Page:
Minn. man gets life in slaying of pregnant wife

An Apple Valley man was sentenced Tuesday to two consecutive life terms in the deaths of his pregnant wife and the fetus she was carrying.

Roger Holland, 37, was sentenced on two first-degree murder charges after a Dakota County jury convicted him early in the morning. The sentences carry no chance of parole.

Through a statement read by his attorney Marsh Halberg, Holland denied the killings.

"He believes he is innocent of these charges," Halberg said. "To the day he dies, he will deny he did this."

The jury deliberated 11 straight hours before returning its verdict against Holland in the March strangulation of Margorie Holland, who was 15 weeks pregnant. The couple had decided to name the unborn child Olivia.

Margorie Holland's mother, Claudia Jones, asked for consecutive life sentences - one for her daughter and the other for the unborn child, the St. Paul Pioneer Press reported.

Jones reflected on the life milestones Olivia would never see. She said the family would move forward by working to reach out and spread a positive message in Margorie's name.

"My heart is crushed, but my spirit remains strong," Jones said.

Marjorie Holland's stepmother, Barbara Brown, also spoke at the sentencing. Brown said the family welcomed Holland, who married Margorie three years ago, as a husband and a son. Now, they feel empty and betrayed, she said.

"We pray God will have mercy on this man's soul," Brown said.

Judge Timothy J. McManus said if Holland committed the crime - "and only you know for sure" - the only way forward for him was to acknowledge it.

"There were three lives lost here," McManus said. "Margorie Holland, the unborn child and yours."

Roger Holland did not visibly react when the verdict was read about 1 a.m. Tuesday. Holland was convicted of two first-degree and two second-degree murder charges. A first-degree murder conviction in Minnesota carries a mandatory life sentence and is automatically appealed to the state Supreme Court. One count of each charge applied to the death of the fetus.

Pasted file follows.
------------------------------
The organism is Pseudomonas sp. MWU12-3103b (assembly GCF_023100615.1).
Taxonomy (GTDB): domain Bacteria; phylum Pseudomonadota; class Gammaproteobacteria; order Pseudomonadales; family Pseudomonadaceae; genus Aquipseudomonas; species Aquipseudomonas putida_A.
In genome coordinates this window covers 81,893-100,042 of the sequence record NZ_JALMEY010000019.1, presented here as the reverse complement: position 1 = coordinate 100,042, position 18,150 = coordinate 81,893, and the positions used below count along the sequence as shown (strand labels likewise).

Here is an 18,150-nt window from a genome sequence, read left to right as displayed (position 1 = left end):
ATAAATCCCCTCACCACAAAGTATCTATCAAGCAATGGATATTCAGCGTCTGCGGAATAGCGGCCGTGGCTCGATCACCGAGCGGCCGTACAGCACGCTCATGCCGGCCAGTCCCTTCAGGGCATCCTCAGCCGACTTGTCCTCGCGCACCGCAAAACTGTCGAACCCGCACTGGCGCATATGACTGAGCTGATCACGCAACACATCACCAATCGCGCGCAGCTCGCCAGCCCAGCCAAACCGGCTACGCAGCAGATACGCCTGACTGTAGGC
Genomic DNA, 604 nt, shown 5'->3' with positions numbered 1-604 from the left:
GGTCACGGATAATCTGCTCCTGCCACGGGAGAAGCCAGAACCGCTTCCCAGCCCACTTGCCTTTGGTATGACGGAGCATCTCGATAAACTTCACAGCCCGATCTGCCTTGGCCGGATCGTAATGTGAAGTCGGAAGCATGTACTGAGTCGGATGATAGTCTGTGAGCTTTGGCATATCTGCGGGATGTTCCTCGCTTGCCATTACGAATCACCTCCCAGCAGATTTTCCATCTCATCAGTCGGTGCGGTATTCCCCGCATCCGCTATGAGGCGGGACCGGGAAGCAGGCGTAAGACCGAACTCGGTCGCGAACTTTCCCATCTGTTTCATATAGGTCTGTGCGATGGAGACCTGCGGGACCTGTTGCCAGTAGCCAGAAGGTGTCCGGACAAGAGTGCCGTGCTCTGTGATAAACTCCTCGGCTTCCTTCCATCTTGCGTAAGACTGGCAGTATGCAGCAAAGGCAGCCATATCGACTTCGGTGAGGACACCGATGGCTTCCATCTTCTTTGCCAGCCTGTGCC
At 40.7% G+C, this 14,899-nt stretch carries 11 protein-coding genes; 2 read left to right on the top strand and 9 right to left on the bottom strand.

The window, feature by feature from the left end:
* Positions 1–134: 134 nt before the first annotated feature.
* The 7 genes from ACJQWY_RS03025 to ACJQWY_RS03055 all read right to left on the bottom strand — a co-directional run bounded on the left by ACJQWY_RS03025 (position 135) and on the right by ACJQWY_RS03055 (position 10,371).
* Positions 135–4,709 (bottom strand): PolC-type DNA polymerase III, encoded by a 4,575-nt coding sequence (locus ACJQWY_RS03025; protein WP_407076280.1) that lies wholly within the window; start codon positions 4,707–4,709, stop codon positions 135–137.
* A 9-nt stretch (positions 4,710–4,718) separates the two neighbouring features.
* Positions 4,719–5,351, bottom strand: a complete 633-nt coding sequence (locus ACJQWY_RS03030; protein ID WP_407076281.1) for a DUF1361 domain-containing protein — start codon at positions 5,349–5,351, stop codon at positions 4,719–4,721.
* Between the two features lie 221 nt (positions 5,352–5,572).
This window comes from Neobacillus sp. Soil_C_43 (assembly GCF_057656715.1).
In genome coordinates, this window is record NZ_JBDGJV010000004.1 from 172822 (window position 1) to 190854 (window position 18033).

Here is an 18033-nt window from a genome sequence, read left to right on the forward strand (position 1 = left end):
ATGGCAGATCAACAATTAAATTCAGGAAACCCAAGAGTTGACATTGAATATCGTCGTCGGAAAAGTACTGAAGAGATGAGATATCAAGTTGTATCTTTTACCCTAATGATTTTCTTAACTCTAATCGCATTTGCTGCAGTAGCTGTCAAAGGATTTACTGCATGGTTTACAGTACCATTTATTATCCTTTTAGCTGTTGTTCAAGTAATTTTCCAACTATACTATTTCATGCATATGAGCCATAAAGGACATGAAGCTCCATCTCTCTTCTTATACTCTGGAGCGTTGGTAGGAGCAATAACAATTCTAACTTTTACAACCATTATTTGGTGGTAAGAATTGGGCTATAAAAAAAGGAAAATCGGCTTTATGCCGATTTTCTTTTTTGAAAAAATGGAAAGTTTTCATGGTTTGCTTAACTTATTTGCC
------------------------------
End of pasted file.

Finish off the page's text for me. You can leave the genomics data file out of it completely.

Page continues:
Earlier, Halberg, the defense attorney, said Holland was disappointed and surprised by the verdict. The defense contended that investigators decided from the start that Holland was guilty and ignored other evidence or explanations, including the possibility that his wife fell down some stairs.

During closing arguments, the prosecution told jurors that the couple's marriage was falling apart and that Margorie Holland, 37, was talking about leaving her husband. Dakota County prosecutor Phill Prokopowicz said Roger Holland had been lying to his wife about having a job and that he would have been ruined had she left him.

Prokopowicz said Holland put himself in a difficult situation by claiming he left Margorie at home on March 7 to get breakfast and returned 20 minutes later to find she had collapsed.

There were no signs of forced entry, and Holland "created this short window of opportunity that only he could enter," Prokopowicz said. He underscored the medical examiner's finding that Margorie died of strangulation and had cuts, bruises and neck injuries that were not fatal.

Prokopowicz also said Internet searches about neck breaking and breaking necks from falling down stairs pointed to premeditation, the key element of first-degree murder.

Holland told first responders he found his wife's body at the bottom of the stairs. Either the searches were "an incredible coincidence" or part of a plan to try to cover up a murder, Prokopowicz said.


Information from: St. Paul Pioneer Press

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